I guess my point is this. If I have an extra few minutes to wait for accuracy to find a bucket of toys hidden in the woods, I guess the 60cx is most definitely the best out there at this. If I need instant accuracy to guide me through that harbor inlet, then the track on the 60cx is NOT the one I would trust at all. At least not on MY 60cx. Do you really think that that is acceptable in a $400 unit? A wandering track could be deadly. Again, I am talking about open terrain. (By the way, my 60cx is showing an EPE of anywhere from 2 to 6 meters most of the time, even when nowhere near that.)

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Now it's starting to make ME laugh--reading users justify an UNACCEPTABLE problem simply becuase they own that unit. As if to convince yourself that you made the right choice and didn't let impulse at all influence your buying decision.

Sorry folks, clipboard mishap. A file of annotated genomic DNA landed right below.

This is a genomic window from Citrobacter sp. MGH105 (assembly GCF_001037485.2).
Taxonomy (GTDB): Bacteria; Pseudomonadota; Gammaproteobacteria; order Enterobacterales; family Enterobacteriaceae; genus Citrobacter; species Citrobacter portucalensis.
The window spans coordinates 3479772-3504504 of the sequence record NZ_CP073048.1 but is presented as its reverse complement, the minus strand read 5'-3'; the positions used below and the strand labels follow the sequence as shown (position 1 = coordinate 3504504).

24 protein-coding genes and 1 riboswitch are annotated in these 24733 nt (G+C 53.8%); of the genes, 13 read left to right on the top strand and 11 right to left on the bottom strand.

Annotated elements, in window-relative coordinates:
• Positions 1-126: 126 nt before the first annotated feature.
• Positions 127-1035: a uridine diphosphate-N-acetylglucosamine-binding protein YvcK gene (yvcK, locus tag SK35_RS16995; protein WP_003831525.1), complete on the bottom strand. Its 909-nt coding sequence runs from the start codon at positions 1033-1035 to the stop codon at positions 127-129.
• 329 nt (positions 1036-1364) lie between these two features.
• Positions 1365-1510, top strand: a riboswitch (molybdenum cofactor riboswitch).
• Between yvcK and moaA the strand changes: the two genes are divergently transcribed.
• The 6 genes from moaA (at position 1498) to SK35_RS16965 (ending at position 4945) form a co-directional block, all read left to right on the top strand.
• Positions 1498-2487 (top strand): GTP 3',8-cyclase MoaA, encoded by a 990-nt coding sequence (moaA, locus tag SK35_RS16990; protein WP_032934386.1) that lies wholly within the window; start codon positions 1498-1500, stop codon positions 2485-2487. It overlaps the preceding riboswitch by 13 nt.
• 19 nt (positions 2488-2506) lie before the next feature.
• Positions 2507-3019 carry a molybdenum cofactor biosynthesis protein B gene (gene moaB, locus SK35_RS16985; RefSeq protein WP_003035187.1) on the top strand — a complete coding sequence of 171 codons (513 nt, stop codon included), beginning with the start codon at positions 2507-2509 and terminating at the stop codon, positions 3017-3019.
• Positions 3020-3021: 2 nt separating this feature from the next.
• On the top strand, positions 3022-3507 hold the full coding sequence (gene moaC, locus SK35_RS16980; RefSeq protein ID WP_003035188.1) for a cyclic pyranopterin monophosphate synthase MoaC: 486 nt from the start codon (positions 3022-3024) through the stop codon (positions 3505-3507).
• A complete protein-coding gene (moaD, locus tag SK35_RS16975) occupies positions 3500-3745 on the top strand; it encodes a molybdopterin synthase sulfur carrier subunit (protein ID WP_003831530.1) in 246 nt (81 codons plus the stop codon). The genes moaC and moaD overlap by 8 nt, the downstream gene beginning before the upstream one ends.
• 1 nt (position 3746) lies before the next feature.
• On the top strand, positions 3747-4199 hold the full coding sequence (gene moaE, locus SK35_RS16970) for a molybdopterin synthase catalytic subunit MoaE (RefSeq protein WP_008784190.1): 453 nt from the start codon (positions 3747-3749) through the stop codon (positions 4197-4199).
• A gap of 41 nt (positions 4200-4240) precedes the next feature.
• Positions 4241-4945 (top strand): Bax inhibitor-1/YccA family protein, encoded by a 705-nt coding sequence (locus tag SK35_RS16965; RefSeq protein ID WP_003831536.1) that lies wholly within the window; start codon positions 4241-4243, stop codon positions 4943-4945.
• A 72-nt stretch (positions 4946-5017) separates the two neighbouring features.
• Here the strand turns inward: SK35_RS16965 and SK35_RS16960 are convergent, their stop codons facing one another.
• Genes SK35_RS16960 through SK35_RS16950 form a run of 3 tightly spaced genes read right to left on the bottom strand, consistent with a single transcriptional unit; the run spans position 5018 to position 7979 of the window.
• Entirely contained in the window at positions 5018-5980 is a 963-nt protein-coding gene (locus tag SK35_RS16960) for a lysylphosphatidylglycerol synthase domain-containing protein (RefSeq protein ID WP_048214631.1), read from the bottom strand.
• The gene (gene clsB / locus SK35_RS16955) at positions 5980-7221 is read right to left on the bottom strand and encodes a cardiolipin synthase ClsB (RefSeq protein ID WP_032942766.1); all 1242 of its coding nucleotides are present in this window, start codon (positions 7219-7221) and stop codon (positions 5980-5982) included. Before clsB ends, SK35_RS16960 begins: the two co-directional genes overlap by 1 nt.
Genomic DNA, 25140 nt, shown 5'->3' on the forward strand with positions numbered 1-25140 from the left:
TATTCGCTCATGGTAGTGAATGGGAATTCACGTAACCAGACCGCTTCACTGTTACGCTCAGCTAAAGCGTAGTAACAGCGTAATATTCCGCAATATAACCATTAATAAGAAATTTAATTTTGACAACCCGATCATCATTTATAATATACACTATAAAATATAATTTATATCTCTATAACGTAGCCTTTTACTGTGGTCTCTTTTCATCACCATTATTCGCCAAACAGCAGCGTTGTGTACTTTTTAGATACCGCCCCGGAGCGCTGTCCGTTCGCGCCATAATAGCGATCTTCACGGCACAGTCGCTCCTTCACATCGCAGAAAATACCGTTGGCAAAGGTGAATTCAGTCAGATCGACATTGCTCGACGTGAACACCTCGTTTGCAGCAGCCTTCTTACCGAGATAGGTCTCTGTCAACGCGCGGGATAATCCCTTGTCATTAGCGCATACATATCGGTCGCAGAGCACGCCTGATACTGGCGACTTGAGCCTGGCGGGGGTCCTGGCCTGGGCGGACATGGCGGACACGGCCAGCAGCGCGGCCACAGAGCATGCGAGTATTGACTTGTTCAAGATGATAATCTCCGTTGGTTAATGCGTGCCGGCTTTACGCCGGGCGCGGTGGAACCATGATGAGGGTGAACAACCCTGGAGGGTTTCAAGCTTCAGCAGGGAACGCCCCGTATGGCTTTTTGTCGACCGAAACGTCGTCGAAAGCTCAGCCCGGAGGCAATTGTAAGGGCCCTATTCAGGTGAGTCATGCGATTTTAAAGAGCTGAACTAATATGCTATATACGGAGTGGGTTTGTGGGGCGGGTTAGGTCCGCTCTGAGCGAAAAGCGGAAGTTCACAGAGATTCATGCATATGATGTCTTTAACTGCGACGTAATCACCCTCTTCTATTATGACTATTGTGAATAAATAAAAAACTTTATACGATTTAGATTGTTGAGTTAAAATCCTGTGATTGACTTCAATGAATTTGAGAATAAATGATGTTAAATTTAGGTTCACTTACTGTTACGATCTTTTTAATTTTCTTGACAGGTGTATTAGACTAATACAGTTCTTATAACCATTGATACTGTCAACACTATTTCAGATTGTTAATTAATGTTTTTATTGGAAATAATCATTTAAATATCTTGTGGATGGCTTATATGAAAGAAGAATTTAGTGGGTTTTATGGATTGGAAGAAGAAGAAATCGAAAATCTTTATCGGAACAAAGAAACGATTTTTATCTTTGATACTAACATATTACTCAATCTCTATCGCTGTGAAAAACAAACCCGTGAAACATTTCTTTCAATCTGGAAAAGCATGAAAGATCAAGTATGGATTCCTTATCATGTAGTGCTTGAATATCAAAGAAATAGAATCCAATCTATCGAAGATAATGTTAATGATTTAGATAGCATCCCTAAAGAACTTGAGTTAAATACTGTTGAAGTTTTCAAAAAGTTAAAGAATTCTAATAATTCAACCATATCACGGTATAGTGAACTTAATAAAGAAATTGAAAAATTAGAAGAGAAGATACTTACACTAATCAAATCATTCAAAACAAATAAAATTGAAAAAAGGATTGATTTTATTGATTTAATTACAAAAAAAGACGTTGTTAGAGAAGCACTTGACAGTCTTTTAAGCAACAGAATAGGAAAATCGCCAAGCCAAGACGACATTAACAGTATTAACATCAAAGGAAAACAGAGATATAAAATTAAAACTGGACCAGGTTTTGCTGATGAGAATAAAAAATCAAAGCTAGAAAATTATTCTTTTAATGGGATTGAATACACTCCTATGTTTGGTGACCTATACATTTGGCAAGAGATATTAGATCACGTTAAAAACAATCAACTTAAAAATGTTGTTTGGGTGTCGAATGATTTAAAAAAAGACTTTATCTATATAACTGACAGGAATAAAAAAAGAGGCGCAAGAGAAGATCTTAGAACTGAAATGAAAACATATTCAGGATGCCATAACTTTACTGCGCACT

Think back....way back.

 

I'm not trying to insult anyone or state the 60/76 is a bad line on GPSrs. I didn't know it would wander until I owned myself. But in my opinion, this problem is unacceptable because it is fixable. Other units don't do it, and other brands with 99% the accuracy and reception don't do it. Modern Lowrances might have track smoothing or whatever; I've never heard of it. My OLD one had 'Pinning' which eliminated it AND the reception was 99% as good at the 60/76 - it was just much slower to get the lock. When pinning was on, the unit would not register a speed or direction when stationary but it would show a bearing to target. It was amazing for geocaching although you wouldn't think so until you used it.